Carinhall was the country residence of Hermann Goering. It was built on a large hunting estate northeast of Berlin in the Schornheide forest, between the lakes Großdöllner See and Wuckersee in the north of Brandenburg.
Named in honour of his Swedish first wife, Carin Goering (1888–1931), the residence was constructed in stages from 1933 on a large scale, but in the manner of a hunting lodge. The main architect was Werner March , designer of the Olympic stadium in Berlin.
Her husband Hermann was to busy with the NSDAP and didn’t sit at her bed when Carin died of heart failure on 17-10-1931, four days prior to her 43rd birthday. Carin first was buried in Löv, Sweden, but when Goering visited the grave in October 1933 and put a wreath, in the form of a swastika, on the grave, the graveside was destroyed. The gravestone with a swastika engraved was now engraved with the text, ” We the Swedish are insult by the desecration of tombs by the German Goering, let his former wife rest in peace and save us for the German propaganda “. Hermann Goering called the baronial hunting lodge he built from 1933 Carinhall,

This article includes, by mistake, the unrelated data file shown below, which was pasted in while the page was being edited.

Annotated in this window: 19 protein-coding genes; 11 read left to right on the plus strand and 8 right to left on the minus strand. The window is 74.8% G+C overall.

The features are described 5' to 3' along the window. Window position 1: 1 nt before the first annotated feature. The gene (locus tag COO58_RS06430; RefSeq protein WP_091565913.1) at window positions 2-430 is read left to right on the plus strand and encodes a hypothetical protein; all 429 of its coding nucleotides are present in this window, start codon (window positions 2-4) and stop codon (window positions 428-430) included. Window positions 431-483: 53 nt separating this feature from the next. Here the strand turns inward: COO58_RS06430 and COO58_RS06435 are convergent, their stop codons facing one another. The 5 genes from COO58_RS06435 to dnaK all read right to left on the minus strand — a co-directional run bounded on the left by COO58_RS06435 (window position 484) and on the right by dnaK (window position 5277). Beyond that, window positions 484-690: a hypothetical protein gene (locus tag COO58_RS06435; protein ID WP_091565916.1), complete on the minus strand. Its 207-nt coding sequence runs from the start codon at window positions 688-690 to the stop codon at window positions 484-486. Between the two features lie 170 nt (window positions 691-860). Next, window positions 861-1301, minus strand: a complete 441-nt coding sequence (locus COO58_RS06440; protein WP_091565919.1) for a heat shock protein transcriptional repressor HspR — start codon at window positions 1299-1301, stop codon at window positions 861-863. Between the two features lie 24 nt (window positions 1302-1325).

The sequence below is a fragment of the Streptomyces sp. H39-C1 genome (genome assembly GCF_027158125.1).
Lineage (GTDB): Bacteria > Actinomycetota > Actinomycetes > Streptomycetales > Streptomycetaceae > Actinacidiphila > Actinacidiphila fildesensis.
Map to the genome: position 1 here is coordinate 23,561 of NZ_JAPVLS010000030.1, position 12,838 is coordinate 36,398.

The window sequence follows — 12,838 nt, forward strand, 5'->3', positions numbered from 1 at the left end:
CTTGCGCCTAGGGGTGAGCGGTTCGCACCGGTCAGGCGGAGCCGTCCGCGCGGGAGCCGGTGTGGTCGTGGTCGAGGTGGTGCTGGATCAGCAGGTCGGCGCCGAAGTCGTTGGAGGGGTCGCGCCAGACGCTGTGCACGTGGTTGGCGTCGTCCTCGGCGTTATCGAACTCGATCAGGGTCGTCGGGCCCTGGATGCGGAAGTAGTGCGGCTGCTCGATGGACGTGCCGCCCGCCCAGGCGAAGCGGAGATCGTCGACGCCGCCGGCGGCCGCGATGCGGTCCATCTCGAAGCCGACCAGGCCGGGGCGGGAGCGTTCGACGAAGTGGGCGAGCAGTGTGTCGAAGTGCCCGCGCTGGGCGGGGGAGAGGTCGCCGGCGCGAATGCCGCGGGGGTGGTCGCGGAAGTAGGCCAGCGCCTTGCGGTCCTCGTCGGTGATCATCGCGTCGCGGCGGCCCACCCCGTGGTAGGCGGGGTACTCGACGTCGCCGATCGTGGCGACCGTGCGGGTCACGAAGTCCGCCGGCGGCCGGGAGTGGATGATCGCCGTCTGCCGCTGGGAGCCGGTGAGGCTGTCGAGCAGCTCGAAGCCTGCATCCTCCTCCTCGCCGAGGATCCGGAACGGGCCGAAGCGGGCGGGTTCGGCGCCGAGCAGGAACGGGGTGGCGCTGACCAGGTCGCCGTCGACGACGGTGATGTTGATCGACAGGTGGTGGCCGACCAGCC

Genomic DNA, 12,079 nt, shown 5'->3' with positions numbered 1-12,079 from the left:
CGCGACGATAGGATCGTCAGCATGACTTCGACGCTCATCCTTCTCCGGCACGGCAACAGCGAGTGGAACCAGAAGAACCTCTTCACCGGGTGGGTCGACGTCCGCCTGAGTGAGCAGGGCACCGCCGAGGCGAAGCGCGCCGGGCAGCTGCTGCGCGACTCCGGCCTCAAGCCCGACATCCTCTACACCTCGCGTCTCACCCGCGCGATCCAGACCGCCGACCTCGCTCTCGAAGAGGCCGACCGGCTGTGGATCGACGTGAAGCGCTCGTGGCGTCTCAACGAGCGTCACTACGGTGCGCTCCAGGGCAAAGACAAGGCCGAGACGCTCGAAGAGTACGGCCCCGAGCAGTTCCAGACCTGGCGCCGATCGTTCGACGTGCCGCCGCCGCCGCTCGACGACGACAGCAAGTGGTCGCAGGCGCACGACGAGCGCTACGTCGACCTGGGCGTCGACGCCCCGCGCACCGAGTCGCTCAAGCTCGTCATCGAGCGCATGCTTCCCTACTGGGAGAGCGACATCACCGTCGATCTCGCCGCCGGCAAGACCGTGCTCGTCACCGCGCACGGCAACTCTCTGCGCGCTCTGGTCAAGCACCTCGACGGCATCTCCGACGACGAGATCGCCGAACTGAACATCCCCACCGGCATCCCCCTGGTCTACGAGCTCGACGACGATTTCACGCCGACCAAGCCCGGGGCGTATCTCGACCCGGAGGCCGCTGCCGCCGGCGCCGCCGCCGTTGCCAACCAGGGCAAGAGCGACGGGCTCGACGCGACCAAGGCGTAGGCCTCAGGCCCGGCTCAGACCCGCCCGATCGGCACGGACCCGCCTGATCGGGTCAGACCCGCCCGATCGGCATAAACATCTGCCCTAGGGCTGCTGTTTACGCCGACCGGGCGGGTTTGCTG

On 10-04-1935, Carinhall was the venue for Goering’s wedding banquet with his second wife, Emmy Sonnemann. Carinhall became the destination for many of Goering’s looted art treasures from across occupied Europe. The Reichsjägerhof, Goering’s smaller hunting lodge at Rominten in East Prussia, in the Rominten Heath, was known as “Emmyhall” after his second wife.
To prevent Carinhall from falling into the hands of the advancing Red Army, the compound was blown up on 28 April 1945 at Goering’s orders by a Luftwaffe demolition squad. The art treasures were evacuated beforehand to Berchtesgaden
Only the monumental entrance gates, a few foundation structures, and decorative stones remain from the building. A bronze statue by Franz von Stuck
, Kämpfende Amazone (1897), once at Carinhall, is now at Eberswalde.
In 1999, new interest was sparked by the book Görings Reich: Selbstinszenierungen in Carinhalle which saw treasure hunters drawn to the ruins, and concerns raised about the site becoming a neo-Nazi “shrine”. The state government of Brandenburg ordered the remains of the tomb of Goering’s wife to be demolished.